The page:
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As Director of the Coastal-Marine Research Group, my major research interests lie within the field of marine mammal biology, ecology and behaviour. In particular, I have focused research programmes in anthropogenic impacts which affect the marine mammal populations, in particular tourism, fisheries bycatch and pollution. My current research focuses on the welfare-conservation nexus at whale mass strandings. I currently serve on the International Whaling Commission (IWC) Intersessional Steering Group for Strandings. As one of 25 international experts, I advise the IWC Scientific Committee on matters relating to best practice, protocols and welfare at stranding events.
I currently have over 50+ peer reviewed journal articles published in international journals such as Molecular Ecology (IF=5.94), Science of the Total Environment (IF=4.42), PLoS One (IF=4.82), Marine Pollution (IF=2.99) and Marine Ecology Progress Series (IF=2.61). Articles feature ecology and conservation of a range of marine species including mammals, aves and reptiles. The significance of this work to wider marine ecology and conservation studies also underpins my research collaborations with researchers at the Universities of Aberdeen, Lisbon, Azores, Sydney and Melbourne. Additional collaborations are also reflected in the publications of co-authored outputs with National Oceanic and Atmospheric Administration (NOAA), Sea Mammal Research Unit (SMRU) and the Department of Conservation (DOC). As much of my research has an applied management value, I invest heavily in the dissemination of my research findings via stakeholder (DOC, MPI, Auckland Council), community (Project Jonah) and professional society memberships (Society of Marine Mammalogy, European Cetacean Society, New Zealand Marine Sciences Society). Likewise, public outreach via TV and radio interviews are commonplace for myself and postgraduate research students.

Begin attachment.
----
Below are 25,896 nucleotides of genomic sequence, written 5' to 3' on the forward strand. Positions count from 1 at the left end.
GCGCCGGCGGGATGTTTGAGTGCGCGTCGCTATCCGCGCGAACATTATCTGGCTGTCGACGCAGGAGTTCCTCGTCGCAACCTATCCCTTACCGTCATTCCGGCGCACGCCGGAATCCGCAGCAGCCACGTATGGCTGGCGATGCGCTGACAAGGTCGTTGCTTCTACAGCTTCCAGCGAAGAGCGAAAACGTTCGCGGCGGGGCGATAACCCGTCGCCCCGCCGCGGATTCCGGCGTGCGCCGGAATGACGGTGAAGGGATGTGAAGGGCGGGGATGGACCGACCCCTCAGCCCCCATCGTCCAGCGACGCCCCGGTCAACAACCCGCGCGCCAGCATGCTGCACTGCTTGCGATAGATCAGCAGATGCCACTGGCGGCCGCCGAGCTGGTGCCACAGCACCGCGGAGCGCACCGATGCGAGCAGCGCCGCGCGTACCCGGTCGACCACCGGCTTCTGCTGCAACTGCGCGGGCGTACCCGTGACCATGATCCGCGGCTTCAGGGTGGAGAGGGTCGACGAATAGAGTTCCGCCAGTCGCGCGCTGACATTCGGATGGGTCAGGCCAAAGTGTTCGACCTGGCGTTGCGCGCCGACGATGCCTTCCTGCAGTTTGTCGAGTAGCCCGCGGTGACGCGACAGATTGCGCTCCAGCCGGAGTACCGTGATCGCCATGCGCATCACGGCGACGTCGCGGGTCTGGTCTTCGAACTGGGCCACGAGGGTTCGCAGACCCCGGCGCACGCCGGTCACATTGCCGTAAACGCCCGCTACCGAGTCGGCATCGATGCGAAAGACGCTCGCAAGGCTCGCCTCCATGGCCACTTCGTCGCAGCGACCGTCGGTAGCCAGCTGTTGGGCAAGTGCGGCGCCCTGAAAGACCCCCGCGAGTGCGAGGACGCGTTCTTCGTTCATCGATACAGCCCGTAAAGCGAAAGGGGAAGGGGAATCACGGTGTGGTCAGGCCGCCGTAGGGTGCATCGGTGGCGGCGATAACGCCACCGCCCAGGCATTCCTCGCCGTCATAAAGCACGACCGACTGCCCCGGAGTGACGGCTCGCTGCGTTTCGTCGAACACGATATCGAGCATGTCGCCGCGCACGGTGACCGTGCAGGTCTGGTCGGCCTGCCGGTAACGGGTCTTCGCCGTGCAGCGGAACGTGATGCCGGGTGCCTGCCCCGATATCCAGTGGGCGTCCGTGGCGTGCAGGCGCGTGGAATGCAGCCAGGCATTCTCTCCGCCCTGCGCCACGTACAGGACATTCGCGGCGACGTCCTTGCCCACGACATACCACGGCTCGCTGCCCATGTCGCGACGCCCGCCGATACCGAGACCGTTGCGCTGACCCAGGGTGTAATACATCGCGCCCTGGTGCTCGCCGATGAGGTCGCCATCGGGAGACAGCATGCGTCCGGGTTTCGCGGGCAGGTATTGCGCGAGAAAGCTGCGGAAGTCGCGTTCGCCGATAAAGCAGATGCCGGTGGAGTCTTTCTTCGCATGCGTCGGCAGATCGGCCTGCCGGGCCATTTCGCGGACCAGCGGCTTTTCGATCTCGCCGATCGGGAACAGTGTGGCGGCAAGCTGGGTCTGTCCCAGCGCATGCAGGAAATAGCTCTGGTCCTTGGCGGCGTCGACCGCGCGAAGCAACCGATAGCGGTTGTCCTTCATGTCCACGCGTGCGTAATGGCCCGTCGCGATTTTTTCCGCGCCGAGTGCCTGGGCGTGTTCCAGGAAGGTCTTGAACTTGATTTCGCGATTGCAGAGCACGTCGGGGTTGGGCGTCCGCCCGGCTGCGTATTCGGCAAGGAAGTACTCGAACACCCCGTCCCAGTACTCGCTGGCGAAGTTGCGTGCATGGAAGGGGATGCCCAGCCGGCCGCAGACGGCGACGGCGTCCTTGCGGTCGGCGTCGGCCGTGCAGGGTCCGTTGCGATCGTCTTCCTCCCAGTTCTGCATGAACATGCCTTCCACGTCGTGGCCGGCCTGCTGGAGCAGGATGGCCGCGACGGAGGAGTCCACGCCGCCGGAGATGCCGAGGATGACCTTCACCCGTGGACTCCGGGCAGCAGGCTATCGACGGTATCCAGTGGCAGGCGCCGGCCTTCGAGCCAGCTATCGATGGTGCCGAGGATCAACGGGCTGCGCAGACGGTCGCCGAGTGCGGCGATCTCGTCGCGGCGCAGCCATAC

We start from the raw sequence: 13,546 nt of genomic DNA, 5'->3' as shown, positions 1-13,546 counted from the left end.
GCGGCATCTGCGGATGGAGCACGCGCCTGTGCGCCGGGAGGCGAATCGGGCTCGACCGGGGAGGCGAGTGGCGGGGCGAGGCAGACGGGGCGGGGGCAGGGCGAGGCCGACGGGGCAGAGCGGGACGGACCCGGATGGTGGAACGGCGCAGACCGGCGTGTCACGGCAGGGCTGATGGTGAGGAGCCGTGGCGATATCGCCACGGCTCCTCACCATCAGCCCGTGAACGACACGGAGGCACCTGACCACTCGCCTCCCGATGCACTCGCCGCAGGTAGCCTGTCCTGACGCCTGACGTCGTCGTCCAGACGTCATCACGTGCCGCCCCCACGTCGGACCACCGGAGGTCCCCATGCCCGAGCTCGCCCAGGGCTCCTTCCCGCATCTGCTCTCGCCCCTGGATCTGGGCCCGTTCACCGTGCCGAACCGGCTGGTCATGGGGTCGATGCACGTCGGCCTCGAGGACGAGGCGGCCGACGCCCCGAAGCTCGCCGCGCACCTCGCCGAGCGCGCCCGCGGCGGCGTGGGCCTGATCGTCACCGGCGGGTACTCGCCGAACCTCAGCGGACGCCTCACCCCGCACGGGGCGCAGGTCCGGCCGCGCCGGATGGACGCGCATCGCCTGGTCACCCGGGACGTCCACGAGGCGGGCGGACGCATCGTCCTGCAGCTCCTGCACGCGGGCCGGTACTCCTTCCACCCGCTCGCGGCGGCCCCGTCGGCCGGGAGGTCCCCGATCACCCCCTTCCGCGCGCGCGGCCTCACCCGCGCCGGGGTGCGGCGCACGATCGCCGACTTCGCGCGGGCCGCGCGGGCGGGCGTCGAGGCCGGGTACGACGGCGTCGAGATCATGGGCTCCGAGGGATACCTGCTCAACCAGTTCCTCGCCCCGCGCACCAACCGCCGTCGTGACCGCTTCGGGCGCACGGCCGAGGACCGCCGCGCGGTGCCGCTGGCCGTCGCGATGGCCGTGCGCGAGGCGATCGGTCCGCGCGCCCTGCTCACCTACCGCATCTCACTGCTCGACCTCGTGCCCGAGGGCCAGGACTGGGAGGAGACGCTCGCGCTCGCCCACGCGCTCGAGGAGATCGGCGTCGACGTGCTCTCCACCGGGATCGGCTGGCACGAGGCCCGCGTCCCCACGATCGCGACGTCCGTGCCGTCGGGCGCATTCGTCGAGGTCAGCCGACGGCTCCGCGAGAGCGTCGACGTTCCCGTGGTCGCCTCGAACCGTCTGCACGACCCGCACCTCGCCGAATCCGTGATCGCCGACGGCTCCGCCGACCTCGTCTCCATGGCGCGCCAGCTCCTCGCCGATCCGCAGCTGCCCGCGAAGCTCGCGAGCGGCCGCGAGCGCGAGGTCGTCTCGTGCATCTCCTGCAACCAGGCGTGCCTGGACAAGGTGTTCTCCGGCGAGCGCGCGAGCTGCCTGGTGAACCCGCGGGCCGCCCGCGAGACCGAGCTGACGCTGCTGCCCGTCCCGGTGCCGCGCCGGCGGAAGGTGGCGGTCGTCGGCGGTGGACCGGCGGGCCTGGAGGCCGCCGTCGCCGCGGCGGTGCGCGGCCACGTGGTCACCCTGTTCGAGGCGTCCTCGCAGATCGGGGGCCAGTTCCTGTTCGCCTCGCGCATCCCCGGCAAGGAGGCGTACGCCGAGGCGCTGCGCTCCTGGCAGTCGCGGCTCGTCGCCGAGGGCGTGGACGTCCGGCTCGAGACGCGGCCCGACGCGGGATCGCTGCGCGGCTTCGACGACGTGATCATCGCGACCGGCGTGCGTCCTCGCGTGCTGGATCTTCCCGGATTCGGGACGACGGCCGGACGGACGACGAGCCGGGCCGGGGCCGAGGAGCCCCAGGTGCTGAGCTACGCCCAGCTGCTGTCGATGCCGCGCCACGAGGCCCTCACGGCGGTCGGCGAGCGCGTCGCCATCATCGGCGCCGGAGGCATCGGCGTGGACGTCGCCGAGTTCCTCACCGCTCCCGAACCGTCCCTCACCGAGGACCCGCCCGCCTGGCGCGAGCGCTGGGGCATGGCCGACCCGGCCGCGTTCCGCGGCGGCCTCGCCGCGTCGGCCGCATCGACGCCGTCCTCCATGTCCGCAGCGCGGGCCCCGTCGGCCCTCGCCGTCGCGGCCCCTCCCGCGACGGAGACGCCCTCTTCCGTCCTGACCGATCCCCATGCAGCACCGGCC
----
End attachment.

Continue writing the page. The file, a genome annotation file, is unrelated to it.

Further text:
As primary supervisor, I currently oversee 3 PhD and 2 MSc students and have further supervised to successful completion, an additional 4 PhD and 4 MSc students. I believe professional development and mentoring of postgraduate students is a privilege and something I invest heavily in. I remain committed to publishing results with my PhDs and play an active role in the entire publication process. In addition to my research and postgraduate commitments, I teach and coordinate three courses annually (196.225 Introductory Marine Biology, 196.326 Topics in Marine Ecology and 196.327 Marine Mammalogy), while also lecturing into 196.318 Molecular Ecology and supervising a number of postgraduate diploma students in 700 level Special Topics papers.
Marine mammal ecology and biology. Specific research interests in behaviour and anthropogenic activities and their potential effects on delphinid populations including tourism, pollution and fisheries interactions.
Field of research codes
Behavioural Ecology (060201): Biological Sciences (060000): Ecology (060200): Marine and Estuarine Ecology (incl. Marine Ichthyology) (060205): Zoology (060800)
Marine Ecology; Welfare Science; Anthropogenic Impacts; Behaviour; Marine Mammals; Strandings; Tourism
Project Title: Rutherford Discovery Fellowship - The application of Artificial Intelligence (AI), innovative technologies and evolutionary theory to address the conservation-welfare nexus during human-wildlife inter
Date Range: 2019 - 2024
Funding Body: Royal Society of New Zealand
I am currently on a Rutherford Discovery Fellowship (2019-2023) though still enjoing teaching 196.327 Marine Mammalogy
As a member of the Doctoral Research Committee (DRC) and co-chair of the College of Science Early Career Researcher (ECR) forum, I am a passionate supervisor who likes to engage with postgraduates as ECRs on their early steps of a research career.